Figure 6.3.7: Falcon 1e nosecone packing arrangement An additional option considered for deploying the carriers was to launch them as a secondary payload on a Delta model launch vehicle. The Evolved Expendable Launch Vehicle (EELV) Secondary Payload Adapter (ESPA) ring shown in Figure 6.3.8 would be used to attach the carriers to the launch vehicle. 114
Figure 6.3.8: ESPA ring ESPA is a joint program developed by the DoD Space Test Program and the Space Vehicles Directorate of the Air Force Research Laboratory. It is designed to carry six small satellites as secondary payloads, each weighing up to 170kg. The ESPA ring is fitted between the launch vehicle and the primary payload as shown in Figure 6.3.9. Figure 6.3.9: ESPA payload configuration 115
Advantages of using this launch system include ejecting secondary payloads into orbits independent of
the primary payload and ease of accessibility of the secondary spacecraft after encapsulation through
fairing access doors. This provides opportunity for checking spacecraft batteries, health, and removing
inhibit plugs within only several days of launch.
The significant disadvantage to using the ESPA ring is that it mounts the carriers in a cantilever type
fashion. Unlike a typical launch system where the thrust axis is parallel to the separation system axis and
produces a compressive force on the spacecraft, a cantilever-mounted structure generates significant
bending moment. This imposes more stringent structural requirements on the carrier. The dimensions and
mass of the carrier are also limited when using the ESPA ring. The ESPA payload requirements are
shown in Table 6.3.2
Table 6.3.2: ESPA payload requirements
Dimension Width Height Length (from flange mount) Requirement 60cm 60cm 96cm C.G. (from flange mount) 48cm Flange Mount Diameter Mass 38cm 170kg The carriers have been designed to fit within the requirements of the ESPA ring to be able to consider this as a viable option. 116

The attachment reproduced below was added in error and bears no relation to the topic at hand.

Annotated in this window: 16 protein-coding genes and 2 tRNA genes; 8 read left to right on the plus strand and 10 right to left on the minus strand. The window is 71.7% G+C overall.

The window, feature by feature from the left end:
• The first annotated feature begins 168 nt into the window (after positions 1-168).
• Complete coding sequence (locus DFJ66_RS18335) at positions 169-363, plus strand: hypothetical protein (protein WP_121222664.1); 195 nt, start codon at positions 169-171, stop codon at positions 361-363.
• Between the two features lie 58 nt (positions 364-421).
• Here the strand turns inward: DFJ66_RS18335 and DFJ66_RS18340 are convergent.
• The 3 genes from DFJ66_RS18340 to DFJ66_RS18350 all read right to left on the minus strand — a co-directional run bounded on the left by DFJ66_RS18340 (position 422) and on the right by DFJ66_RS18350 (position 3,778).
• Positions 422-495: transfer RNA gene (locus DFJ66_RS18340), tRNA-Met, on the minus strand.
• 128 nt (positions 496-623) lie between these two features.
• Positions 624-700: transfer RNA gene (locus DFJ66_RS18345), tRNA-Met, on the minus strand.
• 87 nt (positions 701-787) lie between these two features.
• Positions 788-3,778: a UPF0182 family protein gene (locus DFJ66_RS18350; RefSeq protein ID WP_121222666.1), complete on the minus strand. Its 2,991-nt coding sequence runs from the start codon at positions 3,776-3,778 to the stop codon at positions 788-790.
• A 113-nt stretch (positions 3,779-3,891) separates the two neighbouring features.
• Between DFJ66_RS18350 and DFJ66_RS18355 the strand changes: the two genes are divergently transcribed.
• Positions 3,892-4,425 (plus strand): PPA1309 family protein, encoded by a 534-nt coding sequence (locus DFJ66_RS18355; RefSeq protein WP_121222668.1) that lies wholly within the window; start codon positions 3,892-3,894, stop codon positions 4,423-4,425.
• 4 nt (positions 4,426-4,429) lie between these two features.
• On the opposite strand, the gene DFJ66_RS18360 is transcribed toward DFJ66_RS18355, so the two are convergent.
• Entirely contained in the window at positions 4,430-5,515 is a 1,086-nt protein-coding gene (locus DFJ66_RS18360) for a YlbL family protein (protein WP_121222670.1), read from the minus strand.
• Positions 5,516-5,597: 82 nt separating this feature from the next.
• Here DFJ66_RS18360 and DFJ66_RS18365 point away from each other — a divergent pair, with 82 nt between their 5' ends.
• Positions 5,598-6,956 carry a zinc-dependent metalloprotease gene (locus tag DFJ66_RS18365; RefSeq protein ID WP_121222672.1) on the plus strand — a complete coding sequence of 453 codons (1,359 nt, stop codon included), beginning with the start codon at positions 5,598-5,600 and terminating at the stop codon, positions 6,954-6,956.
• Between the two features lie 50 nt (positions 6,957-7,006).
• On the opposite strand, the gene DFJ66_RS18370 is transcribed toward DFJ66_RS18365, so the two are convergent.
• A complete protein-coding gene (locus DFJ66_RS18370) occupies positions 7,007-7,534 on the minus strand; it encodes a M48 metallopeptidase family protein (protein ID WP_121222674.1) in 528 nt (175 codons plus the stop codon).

Structural Support In order for the carriers and CubeSats to survive the launch environment, a force profile must be generated based on the information detailed in the Payload Planner’s Guide. Using a Delta IV Heavy as an example launch vehicle, Figure 6.3.6 shows the “stop sign” graph for the design load factors for dynamic envelope requirements. Figure 6.3.6: Delta IV Heavy Design Load Factors for Dynamic Envelope Requirements
Carrier and CubeSat load models must be generated and evaluated based on the acceleration dynamic envelope. These models will be used to determine the structural requirements of the satellites. The most viable material to use for the structural elements of both CubeSats and carriers is the aluminum alloy 6061‐T6. This is attributed to its commercial availability, ease of manufacture, and relatively low cost. The material properties for 6061‐T6 aluminum are detailed in Table 6.3.3 below. 117
Table 6.3.3: Properties of aluminum alloy 6061‐T6 Material Property Magnitude Modulus of Elasticity 68.9 GPa Tensile Yield Strength 276 MPa Poisson’s Ratio 0.33 Density 2700 kg/m^3 Coefficient of Thermal Expansion (20‐100 C) 23.6 x 10^‐6 Composite materials may be a viable alternative to aluminum in select locations. Composites have the valuable benefits of having a much lower density than metals and yield strength around 10 times the yield strength of aluminum. Despite their advantages, composites are prohibitively expensive, requiring that the benefits outweigh the added cost. Due to these qualities, the primary components under consideration for composite construction are fuel tanks and structural members requiring high strength characteristics. Additional studies must be conducted to determine the plausibility of using composite materials in the construction of the CubeSats and/or carriers. 118